Whilst a lot of us may have only recently had the name Halsey appear on our radar, the 20 year old from New Jersey has been an internet sensation for quite some time, building a dedicated fanbase around the release of her EP, Room 93.
From YouTube covers to SoundCloud originals, Halsey – real name Ashley Frangipane – now has her debut album in hands all across the globe, and if our review is anything to go by, this is only the start of a successful career from an insanely talented musician.
Apple Music describes Halsey as a “hypnotic new voice emerging”, and this 16-track album is a concept record highly influenced by sex. Her raw and aggressive tone through a lot of the songs keep this debut honest and true to Halsey’s own life. The 20 year old is not shy of making it known she has struggled with her sexuality and mental illness growing up, but is sure to bite at tabloids for defining her in headlines as “biracial and bisexual” instead of focusing on her music. Alas, this all comes hand in hand on BADLANDS.
Opening track Castle is laced with attitude and thuds of anticipation. A perfect introduction of what is to come on BADLANDS, and we waste no time when we’re thrown into the sexy, fierce Hold Me Down, which has proved a crowd favourite at recent live appearances.
The highly personal stories throughout the 16 tracks keep you hooked. You want to know more about Halsey’s love affair, her sexual awakening, her personal redemption. This isn’t an album you want to skip. This is an album you want to have on it’s highest volume in a dark room, to later scream your favourite lyrics with your friends. It’s an album for music lovers, in more genres than expected.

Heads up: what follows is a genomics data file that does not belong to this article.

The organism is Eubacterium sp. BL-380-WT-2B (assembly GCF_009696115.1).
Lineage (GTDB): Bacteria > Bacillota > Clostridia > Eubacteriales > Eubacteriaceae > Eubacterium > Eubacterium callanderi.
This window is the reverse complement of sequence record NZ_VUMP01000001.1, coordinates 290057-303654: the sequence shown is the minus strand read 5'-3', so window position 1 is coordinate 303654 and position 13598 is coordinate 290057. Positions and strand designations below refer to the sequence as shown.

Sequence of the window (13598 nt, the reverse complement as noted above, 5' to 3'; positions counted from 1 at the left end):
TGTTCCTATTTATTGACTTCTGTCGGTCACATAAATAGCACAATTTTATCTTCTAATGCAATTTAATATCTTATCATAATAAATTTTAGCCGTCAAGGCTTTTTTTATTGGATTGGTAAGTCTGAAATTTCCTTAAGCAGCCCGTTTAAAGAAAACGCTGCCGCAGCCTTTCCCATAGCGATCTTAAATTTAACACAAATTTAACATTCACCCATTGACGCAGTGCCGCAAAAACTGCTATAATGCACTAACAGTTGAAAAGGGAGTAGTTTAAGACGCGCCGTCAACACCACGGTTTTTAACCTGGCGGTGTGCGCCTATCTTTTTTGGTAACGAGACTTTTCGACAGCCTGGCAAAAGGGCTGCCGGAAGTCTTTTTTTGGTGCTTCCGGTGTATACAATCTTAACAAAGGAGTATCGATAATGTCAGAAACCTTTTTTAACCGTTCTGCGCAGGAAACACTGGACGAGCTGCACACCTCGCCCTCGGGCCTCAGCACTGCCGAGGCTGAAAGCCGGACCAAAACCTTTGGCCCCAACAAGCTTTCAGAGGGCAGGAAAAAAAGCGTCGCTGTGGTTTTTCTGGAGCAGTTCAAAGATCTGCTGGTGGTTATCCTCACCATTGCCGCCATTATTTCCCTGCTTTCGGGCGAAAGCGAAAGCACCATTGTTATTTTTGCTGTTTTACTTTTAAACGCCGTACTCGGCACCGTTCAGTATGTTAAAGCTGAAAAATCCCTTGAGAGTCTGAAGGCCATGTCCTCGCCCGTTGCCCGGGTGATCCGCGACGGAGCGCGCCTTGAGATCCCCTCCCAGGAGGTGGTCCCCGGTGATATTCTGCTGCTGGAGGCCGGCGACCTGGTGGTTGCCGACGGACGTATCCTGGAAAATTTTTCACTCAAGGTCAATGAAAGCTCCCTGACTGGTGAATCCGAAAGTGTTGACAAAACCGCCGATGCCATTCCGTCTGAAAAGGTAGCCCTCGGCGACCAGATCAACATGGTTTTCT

Personal standouts on BADLANDS lie within New Americana, which was pushed firmly into my favourites after the incredible VEVO Lift version (above). Roman Holiday almost sounds like it’s fresh of a Taylor Swift album yet dunked into a pool of attitude, “Cause I imagine the weight of your ribs if you lie between my hips in the backseat” croons Halsey over this mellow, summer beat. Ghost is lifted from the Room 93 EP, and is still a firm favourite amongst many fans. More strong entries are Strange Love, Young God, and the reference back to Hurricane in Gasoline is subtle yet iconic. Finally, the enchanting and somewhat haunting vocals on album closer I Walk The Line are something truly special.
As a whole, BADLANDS is an incredible debut. The album screams escape and honesty, and Halsey bites right down to the core with her lyrics. Despite saying her favourite thing about BADLANDS is that “it’s not a radio record and none of the songs are hits”, I disagree. Every song is a hit.
Recently finishing a tour with Imagine Dragons, and securing a support slot with The Weeknd, Halsey also plays two massive headline shows in the UK in September, with her first time playing in London selling out Camden’s iconic Koko. Halsey is 100% one to look out for, and I can’t wait for what’s next.
Get BADLANDS on iTunes now.
Review by Jayde Engledew